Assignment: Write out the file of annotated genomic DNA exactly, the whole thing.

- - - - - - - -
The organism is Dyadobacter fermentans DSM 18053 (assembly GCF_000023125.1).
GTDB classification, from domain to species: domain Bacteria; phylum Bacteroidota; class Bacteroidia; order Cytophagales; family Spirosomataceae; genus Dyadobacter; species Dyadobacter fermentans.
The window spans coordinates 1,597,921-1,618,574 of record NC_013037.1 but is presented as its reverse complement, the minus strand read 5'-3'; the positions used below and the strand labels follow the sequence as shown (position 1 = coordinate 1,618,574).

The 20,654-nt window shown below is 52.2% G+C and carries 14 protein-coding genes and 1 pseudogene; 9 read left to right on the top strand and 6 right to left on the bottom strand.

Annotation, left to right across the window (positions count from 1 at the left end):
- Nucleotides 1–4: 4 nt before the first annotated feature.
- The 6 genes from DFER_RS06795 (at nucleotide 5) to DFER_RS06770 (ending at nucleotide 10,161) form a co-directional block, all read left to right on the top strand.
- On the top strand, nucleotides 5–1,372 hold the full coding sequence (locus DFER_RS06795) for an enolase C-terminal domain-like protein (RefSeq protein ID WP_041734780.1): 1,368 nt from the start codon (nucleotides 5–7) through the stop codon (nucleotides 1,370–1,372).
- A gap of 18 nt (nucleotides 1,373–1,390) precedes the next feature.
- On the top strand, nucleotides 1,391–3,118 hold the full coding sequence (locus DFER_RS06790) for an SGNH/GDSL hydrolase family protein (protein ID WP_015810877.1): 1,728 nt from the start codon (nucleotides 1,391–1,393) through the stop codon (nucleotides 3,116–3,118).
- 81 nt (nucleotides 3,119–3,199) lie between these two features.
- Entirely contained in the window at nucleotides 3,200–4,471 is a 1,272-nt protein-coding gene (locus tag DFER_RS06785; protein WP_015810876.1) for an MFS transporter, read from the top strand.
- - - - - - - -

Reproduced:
The organism is Dyadobacter fermentans DSM 18053 (assembly GCF_000023125.1).
GTDB classification, from domain to species: domain Bacteria; phylum Bacteroidota; class Bacteroidia; order Cytophagales; family Spirosomataceae; genus Dyadobacter; species Dyadobacter fermentans.
The window spans coordinates 1,597,921-1,618,574 of record NC_013037.1 but is presented as its reverse complement, the minus strand read 5'-3'; the positions used below and the strand labels follow the sequence as shown (position 1 = coordinate 1,618,574).

The 20,654-nt window shown below is 52.2% G+C and carries 14 protein-coding genes and 1 pseudogene; 9 read left to right on the top strand and 6 right to left on the bottom strand.

Annotation, left to right across the window (positions count from 1 at the left end):
- Nucleotides 1–4: 4 nt before the first annotated feature.
- The 6 genes from DFER_RS06795 (at nucleotide 5) to DFER_RS06770 (ending at nucleotide 10,161) form a co-directional block, all read left to right on the top strand.
- On the top strand, nucleotides 5–1,372 hold the full coding sequence (locus DFER_RS06795) for an enolase C-terminal domain-like protein (RefSeq protein ID WP_041734780.1): 1,368 nt from the start codon (nucleotides 5–7) through the stop codon (nucleotides 1,370–1,372).
- A gap of 18 nt (nucleotides 1,373–1,390) precedes the next feature.
- On the top strand, nucleotides 1,391–3,118 hold the full coding sequence (locus DFER_RS06790) for an SGNH/GDSL hydrolase family protein (protein ID WP_015810877.1): 1,728 nt from the start codon (nucleotides 1,391–1,393) through the stop codon (nucleotides 3,116–3,118).
- 81 nt (nucleotides 3,119–3,199) lie between these two features.
- Entirely contained in the window at nucleotides 3,200–4,471 is a 1,272-nt protein-coding gene (locus tag DFER_RS06785; protein WP_015810876.1) for an MFS transporter, read from the top strand.